Search Images Maps Play YouTube News Gmail Drive More »
Sign in
Screen reader users: click this link for accessible mode. Accessible mode has the same essential features but works better with your reader.

Patents

  1. Advanced Patent Search
Publication numberUS2471839 A
Publication typeGrant
Publication dateMay 31, 1949
Filing dateOct 19, 1945
Priority dateOct 19, 1945
Publication numberUS 2471839 A, US 2471839A, US-A-2471839, US2471839 A, US2471839A
InventorsSchumacher John H
Original AssigneeSchumacher John H
Export CitationBiBTeX, EndNote, RefMan
External Links: USPTO, USPTO Assignment, Espacenet
Insulator mounting
US 2471839 A
Abstract  available in
Images(1)
Previous page
Next page
Claims  available in
Description  (OCR text may contain errors)

,1 J. H. SCHUMACHER 2,471,839

INSULA'fOR MOUNTING Filed Oct. 19, 1945 Patented May 31, 1949 UNITED STATES PATENT OFFICE.v

INSULATOR MOUNTING JohnH. Schumacher, Alma, Mo.

Application October 19, 1945, Serial No. 623,264

1 Claim. 1

My invention relates to improvements in electric fences employed for enclosures and to prevent the passage therethrough of livestock.

It relates particularly to the manner of supporting insulated electric conductors on the fence posts.

One of the objects of my invention is to provide a novel insulator supporting bracket having novel means for attaching it to a fence post.

A further object of my invention is the provision of a novel insulator supporting bracket, adapted for attaching to a fence post, which bracket is simple, cheap to make, easily installed in its operative position, strong, durable, not likely to get out of order, and which is eficient in operation.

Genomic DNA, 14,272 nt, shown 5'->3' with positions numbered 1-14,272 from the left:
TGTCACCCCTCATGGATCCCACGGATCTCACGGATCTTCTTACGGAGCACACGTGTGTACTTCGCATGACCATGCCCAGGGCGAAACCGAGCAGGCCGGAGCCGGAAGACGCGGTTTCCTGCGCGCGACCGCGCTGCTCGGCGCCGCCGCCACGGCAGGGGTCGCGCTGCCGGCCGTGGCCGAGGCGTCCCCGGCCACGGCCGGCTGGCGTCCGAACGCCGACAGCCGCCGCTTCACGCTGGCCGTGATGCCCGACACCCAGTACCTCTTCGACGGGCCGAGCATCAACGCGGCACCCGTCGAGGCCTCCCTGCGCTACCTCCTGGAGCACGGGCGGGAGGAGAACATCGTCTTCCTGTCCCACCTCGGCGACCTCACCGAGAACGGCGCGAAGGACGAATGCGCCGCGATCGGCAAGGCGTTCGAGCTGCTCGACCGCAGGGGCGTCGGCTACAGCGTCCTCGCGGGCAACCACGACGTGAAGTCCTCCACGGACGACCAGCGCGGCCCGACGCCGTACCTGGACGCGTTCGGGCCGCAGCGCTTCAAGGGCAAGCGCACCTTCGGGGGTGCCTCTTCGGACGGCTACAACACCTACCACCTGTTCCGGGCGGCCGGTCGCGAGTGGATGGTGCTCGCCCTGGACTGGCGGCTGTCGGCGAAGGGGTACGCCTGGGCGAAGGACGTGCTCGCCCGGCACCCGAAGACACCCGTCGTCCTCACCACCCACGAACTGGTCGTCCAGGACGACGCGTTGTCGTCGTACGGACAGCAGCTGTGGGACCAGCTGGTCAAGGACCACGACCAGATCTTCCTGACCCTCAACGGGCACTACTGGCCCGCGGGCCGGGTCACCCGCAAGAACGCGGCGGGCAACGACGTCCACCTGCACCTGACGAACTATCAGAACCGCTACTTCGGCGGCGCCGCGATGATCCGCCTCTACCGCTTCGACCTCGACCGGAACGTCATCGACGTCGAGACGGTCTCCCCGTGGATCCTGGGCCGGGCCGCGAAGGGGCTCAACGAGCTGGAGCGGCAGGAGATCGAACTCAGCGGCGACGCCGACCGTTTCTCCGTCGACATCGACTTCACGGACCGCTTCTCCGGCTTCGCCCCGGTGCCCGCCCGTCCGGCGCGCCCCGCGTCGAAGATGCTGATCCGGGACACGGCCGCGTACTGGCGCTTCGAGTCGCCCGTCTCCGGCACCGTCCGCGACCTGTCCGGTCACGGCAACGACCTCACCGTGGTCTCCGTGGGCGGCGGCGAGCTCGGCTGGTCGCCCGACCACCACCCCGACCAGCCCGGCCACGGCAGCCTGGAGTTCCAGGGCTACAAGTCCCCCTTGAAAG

The novel features of my invention are hereinafter fully described and claimed.

In the accompanying drawing, which illustrates a preferred form of my improved bracket,

Fig. 1 is a side View, partly in elevation and partly in vertical section of my improved bracket shown mounted in operative position on a usual fence post which is embedded at its lower end in the ground.

Fig. 2 is a top View of what is shown in Fig. 1.

Fig. 3 is a top view of the bracket.

4 is a perspective view of the bracket.

Fig. 5 is a perspective view of the locking wedge.

Fig. 6 is an elevation of the upper portion of a fence post having the bracket affixed thereto, the insulator being omitted.

Similar characters of reference ilar parts in the different views.

5 designates the usual fence post comprising two longitudinal flanges at right angles to each other, and sharpened at their lower ends. One

of the flanges is provided with transverse holes comprising horizontal slots 2 spaced one above the other at equal distances apart.

In its preferred form, my improved bracket consists of a strip of flat metal formed into a horizontal arm 3 from which downwardly diverges an inclined lower arm 4.